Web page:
Sawed in Half! Shackled Under Water!
The American Museum of Magic in Marshall, Michigan, certainly pays tribute to the greats. An enormous Harry Houdini poster hangs suspended from the ceiling. The milk can Houdini filled with water and escaped from time and time again (while shackled, mind you) rests in a corner. The Blackstones and Penn and Teller, too—they all have their places here.
But if you visit the museum with LSA graduate Katherine Carlton (’10), she’ll tell you the stories of lesser-known magicians—like John C. Green, for example. His tattered diary lies in a glass case and is filled with the writings of a magician who traveled around the Midwest and Canada for 73 years doing tricks. In all that time, he never became a celebrity, and he certainly never made a lot of money. But Carlton admires him and feels a sense of connection to him because “magic was a career for him, and a love,” she says. “People like Green weren’t the big names, but they had so much passion that they were willing to travel around and make it their lives.”
Green’s story—and others like it in the museum—fascinate Carlton. “I’ve always liked imagining individuals from the past and what their lives were like,” she says.
But magic? Carlton had little interest in the subject before she started as the museum’s intern last June. It’s not an exaggeration, however, to say Carlton has fallen in love with this tall, colorful space, and the artifacts and stories inside it. “I definitely think falling in love is the right term,” she says. “There’s just so much amazing history here that I never knew existed.”
Carlton first heard about the internship from Brad Taylor, who is chair of the American Museum of Magic’s board and is also the associate director of U-M’s Museum Studies Program. The program offers a new undergraduate minor that allows students like Carlton to engage with museums intellectually and professionally. “Katherine was a natural fit for the Museum of Magic internship,” Taylor says. “It was intended to be a summer job, but the experience turned out to be more than that for her.”
So much more that by the end of her internship, Carlton would be giving tours, learning tricks, and would become both a spirit medium and a “magnetic lady.”
Carlton explains: “One of the museum’s other board members, Denny Laub, asked if I’d be interested in assisting him with some of the public lectures he was doing that summer. For the first lecture, titled ‘Mind Readers, Mesmerists, and Magnetic Ladies,’ he asked if I would be interested in becoming a magnetic lady to offer demonstrations at the end of his talk.”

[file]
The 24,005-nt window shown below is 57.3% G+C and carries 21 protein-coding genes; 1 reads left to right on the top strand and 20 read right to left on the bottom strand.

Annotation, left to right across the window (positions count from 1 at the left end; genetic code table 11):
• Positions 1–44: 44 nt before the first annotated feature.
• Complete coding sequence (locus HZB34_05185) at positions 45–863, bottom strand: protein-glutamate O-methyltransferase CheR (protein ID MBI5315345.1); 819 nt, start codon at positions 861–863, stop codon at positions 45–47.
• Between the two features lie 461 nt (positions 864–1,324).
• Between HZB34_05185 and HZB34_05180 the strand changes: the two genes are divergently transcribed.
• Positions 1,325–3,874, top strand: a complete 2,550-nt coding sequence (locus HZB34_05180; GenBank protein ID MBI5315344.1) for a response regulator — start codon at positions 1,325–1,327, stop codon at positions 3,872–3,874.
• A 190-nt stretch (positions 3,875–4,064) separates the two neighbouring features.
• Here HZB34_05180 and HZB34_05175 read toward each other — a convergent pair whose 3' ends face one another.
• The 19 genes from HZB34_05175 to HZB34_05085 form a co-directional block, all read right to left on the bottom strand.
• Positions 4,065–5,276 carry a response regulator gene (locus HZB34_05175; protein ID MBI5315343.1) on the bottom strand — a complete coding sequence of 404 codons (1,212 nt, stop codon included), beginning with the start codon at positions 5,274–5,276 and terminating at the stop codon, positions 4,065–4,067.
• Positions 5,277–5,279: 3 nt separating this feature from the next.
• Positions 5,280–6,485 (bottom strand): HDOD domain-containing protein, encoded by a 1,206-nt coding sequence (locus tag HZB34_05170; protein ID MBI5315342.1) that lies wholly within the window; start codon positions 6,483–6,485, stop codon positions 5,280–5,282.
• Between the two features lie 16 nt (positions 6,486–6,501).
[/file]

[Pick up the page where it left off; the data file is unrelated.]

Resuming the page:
Carlton agreed, but first gave herself a crash course in magnetic ladies.
“The first magnetic lady was a teenage girl from Georgia named Lulu Hurst, who performed in the late 1800s,” Carlton says. “She was coined the Georgia Magnet after convincing her ever-growing audience that she had superhuman strength. The 90-pound girl would throw men more than twice her size around the stage and infuriate them when she would balance on one foot and could not be pushed over. To supplement Denny’s lecture, I became the ‘Michigan Magnet.’ With Denny’s training and Museum Director Jeff Taylor’s assistance in the practice sessions, I was able to effectively demonstrate portions of Lulu Hurst’s act during the lecture. Hopefully I impressed a few audience members with my ‘magnetism.’”
How, exactly, did she do it? “There’s a code among magicians,” she says. “We never reveal how we do tricks.”
Carlton remains similarly tight-lipped on pulling off her next act: becoming a spiritual medium, which she adopted for Laub’s second lecture, “Magicians among the Spirits.”
“During the lecture, an audience member tied my hands behind my back,” Carlton says. “I then sat in a chair next to a table full of musical instruments and was put into a hypnotic trance by Denny. A black spirit curtain was held in front of me, and we then attempted to contact the spirit of a deceased magician named Henry Slade. When Denny called upon Slade, the musical instruments began to play and they flew through the air, but when the curtain was taken down seconds later I was still in a hypnotic trance with my hands tied securely behind my back. The audience loved it.”
Carlton doesn’t plan to expand her magical repertoire; instead she’ll be attending U-M’s law school in the fall. But she remains focused on preservation and cultural heritage, a passion the American Museum of Magic only heightened. “I want to make sure artifacts are preserved and protected, and that they’re accessible to everyone,” she says. “Small museums are just as important to protect and support as big-name places.”